The idea is to try all combinations to see if one of the sticks of ram are bad…or one of the ram slots are bad (only one stick of ram installed at a time). So you would need to do:

Test #1: Slot 1 + Stick A
Test #2: Slot 1 + Stick B
Test #3: Slot 2 + Stick A
Test #4: Slot 2 + Stick B

This may or may not be the problem…but by doing the tests…you can at least eliminate it as a possibility…and it's one of the troubleshooting things you can do without a repair shop or special diagnostic software.

One additional thought. You should have gotten 2 gray-colored disks which this computer when new. Disk #2 has a "Hardware Test" program on it. You could run it…and it may possibly turn something up as the problem.

- Nick

dtravis7 09-28-2012 11:33 PM

Just a quick note, I bought a Macbook that was getting KP's and even shutting down by itself. Stock RAM. There was a bad chip. Put in another matched pair and it's been 100% stable since.

Check the RAM. Also pull it and plug it back in a couple of times.

Bball 09-29-2012 12:08 AM

Quote:

Originally Posted by pigoo3 (Post 1453398)
There's not a whole lot of troubleshooting you can do yourself…but one thing you can do is something that is related to the ram. Even though the ram was never upgraded since new…this doesn't mean the ram couldn't have gone bad with it while you've had it. Or maybe one of the ram slots themselves has gone bad.

Your iMac has 2 ram slots…and most likely has two sticks of ram installed in it (one in each ram slot)…probably 2 x 1gig sticks of ram. So we have:

- ram slot 1
- ram slot 2

- ram stick A
- ram stick B

The idea is to try all combinations to see if one of the sticks of ram are bad…or one of the ram slots are bad (only one stick of ram installed at a time). So you would need to do:

Test #1: Slot 1 + Stick A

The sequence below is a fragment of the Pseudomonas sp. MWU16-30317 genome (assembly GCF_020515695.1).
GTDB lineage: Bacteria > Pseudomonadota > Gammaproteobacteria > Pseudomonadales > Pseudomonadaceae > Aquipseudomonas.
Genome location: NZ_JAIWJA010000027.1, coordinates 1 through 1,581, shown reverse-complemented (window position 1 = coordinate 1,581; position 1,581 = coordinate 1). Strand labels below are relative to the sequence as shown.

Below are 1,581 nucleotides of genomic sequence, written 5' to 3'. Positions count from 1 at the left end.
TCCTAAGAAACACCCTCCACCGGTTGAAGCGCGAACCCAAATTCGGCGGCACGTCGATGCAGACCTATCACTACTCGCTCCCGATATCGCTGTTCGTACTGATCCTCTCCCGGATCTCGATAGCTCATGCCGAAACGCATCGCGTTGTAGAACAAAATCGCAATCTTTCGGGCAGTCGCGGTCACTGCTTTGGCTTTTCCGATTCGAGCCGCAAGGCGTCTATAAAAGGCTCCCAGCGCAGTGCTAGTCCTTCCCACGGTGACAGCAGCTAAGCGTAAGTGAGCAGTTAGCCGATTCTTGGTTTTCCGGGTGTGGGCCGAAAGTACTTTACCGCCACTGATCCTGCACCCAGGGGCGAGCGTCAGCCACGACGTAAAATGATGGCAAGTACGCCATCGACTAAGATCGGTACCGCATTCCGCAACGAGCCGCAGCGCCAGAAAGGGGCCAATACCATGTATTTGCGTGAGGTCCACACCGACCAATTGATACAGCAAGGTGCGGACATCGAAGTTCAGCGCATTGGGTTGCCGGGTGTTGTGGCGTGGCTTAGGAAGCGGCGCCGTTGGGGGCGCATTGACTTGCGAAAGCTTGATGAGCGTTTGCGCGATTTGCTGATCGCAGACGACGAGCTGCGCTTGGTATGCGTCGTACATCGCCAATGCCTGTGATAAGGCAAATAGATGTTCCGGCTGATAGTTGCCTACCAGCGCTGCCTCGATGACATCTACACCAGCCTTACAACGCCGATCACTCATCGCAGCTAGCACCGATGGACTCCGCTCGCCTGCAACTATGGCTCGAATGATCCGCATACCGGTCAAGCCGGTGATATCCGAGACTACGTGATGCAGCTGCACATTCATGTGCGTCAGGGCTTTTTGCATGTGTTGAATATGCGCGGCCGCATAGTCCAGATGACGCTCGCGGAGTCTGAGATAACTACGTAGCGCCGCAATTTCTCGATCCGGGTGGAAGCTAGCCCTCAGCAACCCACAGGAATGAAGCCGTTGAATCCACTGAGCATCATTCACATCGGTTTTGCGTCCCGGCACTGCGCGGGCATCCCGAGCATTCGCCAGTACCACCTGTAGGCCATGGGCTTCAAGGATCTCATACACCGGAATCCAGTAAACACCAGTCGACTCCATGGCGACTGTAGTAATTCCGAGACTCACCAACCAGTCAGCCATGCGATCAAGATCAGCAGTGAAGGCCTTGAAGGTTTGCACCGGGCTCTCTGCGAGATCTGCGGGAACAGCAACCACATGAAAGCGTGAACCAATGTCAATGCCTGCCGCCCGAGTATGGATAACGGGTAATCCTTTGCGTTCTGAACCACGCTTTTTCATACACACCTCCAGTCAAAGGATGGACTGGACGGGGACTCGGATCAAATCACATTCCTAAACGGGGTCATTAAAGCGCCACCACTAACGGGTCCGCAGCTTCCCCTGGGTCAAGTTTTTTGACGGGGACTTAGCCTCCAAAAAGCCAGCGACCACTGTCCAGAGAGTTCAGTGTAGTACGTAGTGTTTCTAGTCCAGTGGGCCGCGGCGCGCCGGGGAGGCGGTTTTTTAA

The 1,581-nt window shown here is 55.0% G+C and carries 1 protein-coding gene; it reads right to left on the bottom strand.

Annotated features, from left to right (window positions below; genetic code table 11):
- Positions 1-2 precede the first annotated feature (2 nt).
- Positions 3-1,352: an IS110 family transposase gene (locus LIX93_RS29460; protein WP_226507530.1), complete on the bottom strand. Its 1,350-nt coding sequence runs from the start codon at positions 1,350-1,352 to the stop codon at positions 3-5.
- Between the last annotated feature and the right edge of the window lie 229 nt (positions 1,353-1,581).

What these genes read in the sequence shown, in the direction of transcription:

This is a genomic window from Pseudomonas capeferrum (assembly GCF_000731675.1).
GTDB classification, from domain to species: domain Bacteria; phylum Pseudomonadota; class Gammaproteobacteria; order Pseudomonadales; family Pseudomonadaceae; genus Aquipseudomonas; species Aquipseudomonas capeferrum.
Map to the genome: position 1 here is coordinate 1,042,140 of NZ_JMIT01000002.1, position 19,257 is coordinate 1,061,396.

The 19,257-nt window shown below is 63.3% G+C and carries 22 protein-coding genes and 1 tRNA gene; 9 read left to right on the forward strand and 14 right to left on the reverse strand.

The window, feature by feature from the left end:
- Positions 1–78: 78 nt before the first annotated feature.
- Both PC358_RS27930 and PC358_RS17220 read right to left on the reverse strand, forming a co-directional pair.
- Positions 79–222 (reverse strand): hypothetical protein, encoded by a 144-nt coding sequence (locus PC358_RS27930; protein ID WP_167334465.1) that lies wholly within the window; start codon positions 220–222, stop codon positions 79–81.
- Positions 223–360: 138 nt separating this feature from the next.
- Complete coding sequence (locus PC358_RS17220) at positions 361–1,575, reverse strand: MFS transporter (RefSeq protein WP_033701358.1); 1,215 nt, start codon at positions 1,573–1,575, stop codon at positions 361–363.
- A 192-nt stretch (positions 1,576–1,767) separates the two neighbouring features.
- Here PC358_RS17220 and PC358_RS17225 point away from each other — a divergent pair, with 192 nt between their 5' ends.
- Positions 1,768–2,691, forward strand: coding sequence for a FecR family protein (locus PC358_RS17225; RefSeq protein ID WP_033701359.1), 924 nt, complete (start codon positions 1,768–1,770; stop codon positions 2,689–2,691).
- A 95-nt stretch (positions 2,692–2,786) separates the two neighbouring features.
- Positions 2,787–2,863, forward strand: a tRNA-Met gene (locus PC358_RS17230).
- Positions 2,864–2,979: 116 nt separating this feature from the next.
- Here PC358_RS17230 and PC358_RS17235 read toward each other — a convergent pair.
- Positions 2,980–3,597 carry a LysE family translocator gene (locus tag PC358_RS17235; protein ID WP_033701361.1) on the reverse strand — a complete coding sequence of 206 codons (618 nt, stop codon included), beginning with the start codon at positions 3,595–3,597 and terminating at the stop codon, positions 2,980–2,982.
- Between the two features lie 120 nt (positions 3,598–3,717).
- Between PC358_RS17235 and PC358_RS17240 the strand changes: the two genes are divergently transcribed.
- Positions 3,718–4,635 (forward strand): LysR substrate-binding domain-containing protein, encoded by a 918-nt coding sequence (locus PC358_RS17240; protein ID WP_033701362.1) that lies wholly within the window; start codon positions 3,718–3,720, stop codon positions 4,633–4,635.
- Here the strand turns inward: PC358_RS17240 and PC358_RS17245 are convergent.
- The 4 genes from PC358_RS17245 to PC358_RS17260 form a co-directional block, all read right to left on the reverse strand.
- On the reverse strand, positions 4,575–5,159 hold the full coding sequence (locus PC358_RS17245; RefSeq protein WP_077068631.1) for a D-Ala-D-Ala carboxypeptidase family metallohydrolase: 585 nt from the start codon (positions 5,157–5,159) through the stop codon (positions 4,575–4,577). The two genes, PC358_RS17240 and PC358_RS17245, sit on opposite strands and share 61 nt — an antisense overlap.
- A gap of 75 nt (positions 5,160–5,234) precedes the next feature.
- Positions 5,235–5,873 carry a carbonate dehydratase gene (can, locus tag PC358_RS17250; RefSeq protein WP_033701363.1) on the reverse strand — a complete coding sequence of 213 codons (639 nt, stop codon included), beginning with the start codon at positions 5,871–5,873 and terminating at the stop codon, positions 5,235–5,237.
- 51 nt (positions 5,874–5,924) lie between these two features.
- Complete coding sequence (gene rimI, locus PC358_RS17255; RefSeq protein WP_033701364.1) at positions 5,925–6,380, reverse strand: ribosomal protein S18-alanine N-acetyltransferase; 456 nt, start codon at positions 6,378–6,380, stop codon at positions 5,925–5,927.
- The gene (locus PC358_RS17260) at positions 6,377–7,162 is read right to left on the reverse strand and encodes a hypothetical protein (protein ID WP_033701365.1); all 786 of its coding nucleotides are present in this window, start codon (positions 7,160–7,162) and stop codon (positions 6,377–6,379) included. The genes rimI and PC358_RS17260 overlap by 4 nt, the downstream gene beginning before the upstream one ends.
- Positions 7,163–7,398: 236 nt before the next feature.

Test #2: Slot 1 + Stick B
Test #3: Slot 2 + Stick A
Test #4: Slot 2 + Stick B

This may or may not be the problem…but by doing the tests…you can at least eliminate it as a possibility…and it's one of the troubleshooting things you can do without a repair shop or special diagnostic software.

Interesting, I tried all four variations. Only one of them would actually power on the computer to the gray screen with the apple logo. It still did the kernel panic. The other 3 variations would not power on the screen. It stayed black while the white power light in the front of the monitor housing blinked off and on. Nothing happened even though I could hear the computer making noises.

Quote:

Originally Posted by pigoo3 (Post 1453398)
One additional thought. You should have gotten 2 gray-colored disks which this computer when new. Disk #2 has a "Hardware Test" program on it. You could run it…and it may possibly turn something up as the problem.

- Nick

I put in the first disk a week ago and ran the test. I cannot remember exactly but I believe it was a software test. Only problem now is that the disc will not eject at all, so I am unable to try to put in the second disk.

pigoo3 09-29-2012 12:19 AM

Quote:

Originally Posted by Bball (Post 1453422)
I put in the first disk a week ago and ran the test. I cannot remember exactly but I believe it was a software test. Only problem now is that the disc will not eject at all, so I am unable to try to put in the second disk.

Disk #1 doesn't have the hardware test on it…disk #2 does.